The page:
Diffusion Bonded Thermoplastic Manifolds

What is a Diffusion Bonded Manifold?

A diffusion bonded manifold is a thermoplastic fluidic device that concentrates many fluid paths into a small space on a single part, providing many advantages when controlling the flow of fluids through an application. These manifolds, also referred to as a fluidic hub, fluidic circuit, or plastic flowcell, are manufactured from multiple layers of machined plastic, which are then bonded together through a proprietary process involving heat and pressure. The resulting diffusion bonded manifolds are a critical component of any fluidic application, allowing precise control of flow in a contamination-free environment while simultaneously reducing assembly time and service costs, yet improving reliability.

Closeup Of Microfluidic Channels in a Diffusion Bonded Acrylic Manifold

Design Flexibility For Diffusion Bonded Manifolds

Of the many advantages exhibited by a plastic diffusion bonded manifold, one of the most important has to be the ease of design flexibility. By utilizing multiple layers of material combined with precision machining, Piedmont CMG is capable of producing manifolds filled with intricate channels that control the flow of fluids through a device in almost any configuration required. These channels are milled directly into the bonded surface and retain their shape throughout the bonding process, so there is no need for inserting tubes or pipes to hold the desired channel shape. This equates to a reduction in parts, materials, weight, and cost.

Laboratory Sciences Diffusion Bonded Manifold with Microfluidic Channels
Pneumatic Pathways in a Diffusion Bonded Plastic Pneumatic Manifold

Bonded Manifolds
Without Contaminants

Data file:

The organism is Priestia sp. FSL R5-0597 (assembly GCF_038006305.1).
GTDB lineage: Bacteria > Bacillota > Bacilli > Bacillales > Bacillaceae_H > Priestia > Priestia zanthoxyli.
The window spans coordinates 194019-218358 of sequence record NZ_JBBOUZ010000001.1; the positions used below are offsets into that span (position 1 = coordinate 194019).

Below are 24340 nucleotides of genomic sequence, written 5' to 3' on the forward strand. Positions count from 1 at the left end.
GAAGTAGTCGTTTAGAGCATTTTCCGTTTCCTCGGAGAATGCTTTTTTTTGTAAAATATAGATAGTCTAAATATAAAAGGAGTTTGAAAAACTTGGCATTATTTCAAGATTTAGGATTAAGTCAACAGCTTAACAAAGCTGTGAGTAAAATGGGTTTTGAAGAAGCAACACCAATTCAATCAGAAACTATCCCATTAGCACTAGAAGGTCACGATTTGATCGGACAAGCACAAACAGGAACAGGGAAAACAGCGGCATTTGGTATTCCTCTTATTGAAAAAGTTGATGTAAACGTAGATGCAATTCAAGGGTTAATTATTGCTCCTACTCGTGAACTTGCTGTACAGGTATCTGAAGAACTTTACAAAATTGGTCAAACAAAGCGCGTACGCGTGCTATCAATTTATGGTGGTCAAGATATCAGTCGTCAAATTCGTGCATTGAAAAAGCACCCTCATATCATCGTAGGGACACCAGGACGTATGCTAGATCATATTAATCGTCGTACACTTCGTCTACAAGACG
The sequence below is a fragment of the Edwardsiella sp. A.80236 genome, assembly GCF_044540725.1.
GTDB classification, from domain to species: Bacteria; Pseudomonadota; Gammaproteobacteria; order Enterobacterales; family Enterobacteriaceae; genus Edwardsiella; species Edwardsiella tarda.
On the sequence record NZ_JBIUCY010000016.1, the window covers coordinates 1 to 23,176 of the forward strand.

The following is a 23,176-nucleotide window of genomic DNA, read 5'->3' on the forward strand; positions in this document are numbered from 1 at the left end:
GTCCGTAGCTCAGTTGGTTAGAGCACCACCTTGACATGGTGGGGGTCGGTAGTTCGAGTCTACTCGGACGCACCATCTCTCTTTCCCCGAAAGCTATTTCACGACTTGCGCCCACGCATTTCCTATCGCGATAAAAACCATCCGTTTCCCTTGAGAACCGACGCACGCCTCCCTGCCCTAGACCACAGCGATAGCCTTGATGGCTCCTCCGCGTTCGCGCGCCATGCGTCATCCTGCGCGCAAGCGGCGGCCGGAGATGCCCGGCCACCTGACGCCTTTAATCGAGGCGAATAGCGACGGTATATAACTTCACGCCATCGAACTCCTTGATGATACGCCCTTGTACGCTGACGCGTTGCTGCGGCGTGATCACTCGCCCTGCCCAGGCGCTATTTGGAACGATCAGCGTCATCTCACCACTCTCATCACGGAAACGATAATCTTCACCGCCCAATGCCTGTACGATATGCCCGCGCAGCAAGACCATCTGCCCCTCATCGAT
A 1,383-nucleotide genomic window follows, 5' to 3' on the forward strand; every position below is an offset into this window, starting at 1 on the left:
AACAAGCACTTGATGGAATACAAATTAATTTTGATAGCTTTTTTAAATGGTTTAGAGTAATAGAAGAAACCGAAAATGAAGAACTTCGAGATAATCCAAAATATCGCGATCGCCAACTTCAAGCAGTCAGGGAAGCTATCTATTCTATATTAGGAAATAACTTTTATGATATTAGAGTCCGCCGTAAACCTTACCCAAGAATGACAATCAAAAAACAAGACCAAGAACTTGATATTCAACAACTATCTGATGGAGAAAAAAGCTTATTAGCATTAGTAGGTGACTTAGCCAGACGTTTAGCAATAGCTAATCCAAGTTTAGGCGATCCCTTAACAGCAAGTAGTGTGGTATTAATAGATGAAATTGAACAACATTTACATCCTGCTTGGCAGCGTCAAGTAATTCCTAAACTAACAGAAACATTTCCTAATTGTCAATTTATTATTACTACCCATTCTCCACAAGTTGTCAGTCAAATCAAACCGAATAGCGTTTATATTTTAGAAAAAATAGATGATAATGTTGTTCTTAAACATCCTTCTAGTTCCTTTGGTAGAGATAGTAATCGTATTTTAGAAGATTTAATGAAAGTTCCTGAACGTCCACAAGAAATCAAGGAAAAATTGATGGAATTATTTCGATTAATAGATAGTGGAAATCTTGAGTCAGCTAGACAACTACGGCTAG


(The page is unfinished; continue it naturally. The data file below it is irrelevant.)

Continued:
Perhaps even more important for many modern applications is that the bonded channels will have no contamination from glues or solvents. Zero contamination is the perfect condition for applications such as medical, diagnostic, pharmaceutical, laboratory research, and clinical chemistry projects. In addition, almost all of the machining is done before the bonding process, so there is no risk of burrs or other defects being found within the channels.

Diffusion Bond & Material Strength

Several Examples of Plastic Diffusion Bonded Manifolds with Burr Free Pathways

Another key advantage of using diffusion bonding is simply the strength of the bond itself. By exposing a material to heat and pressure over time, a bond can be created at the molecular level. The resulting permanent bond is uniform and difficult to detect with the naked eye. A diffusion bonded part will exhibit essentially all the same thermal and chemical resistance properties as the base polymer. This allows for tough manifolds that can withstand repeated autoclaving or exposure to various temperature ranges and chemicals without the need for coating or reinforcement. These functional advantages, plus the added aesthetic appeal of a uniform, transparent manifold, are why many OEMs are choosing diffusion bonding over other methods, such as solvent bonding.

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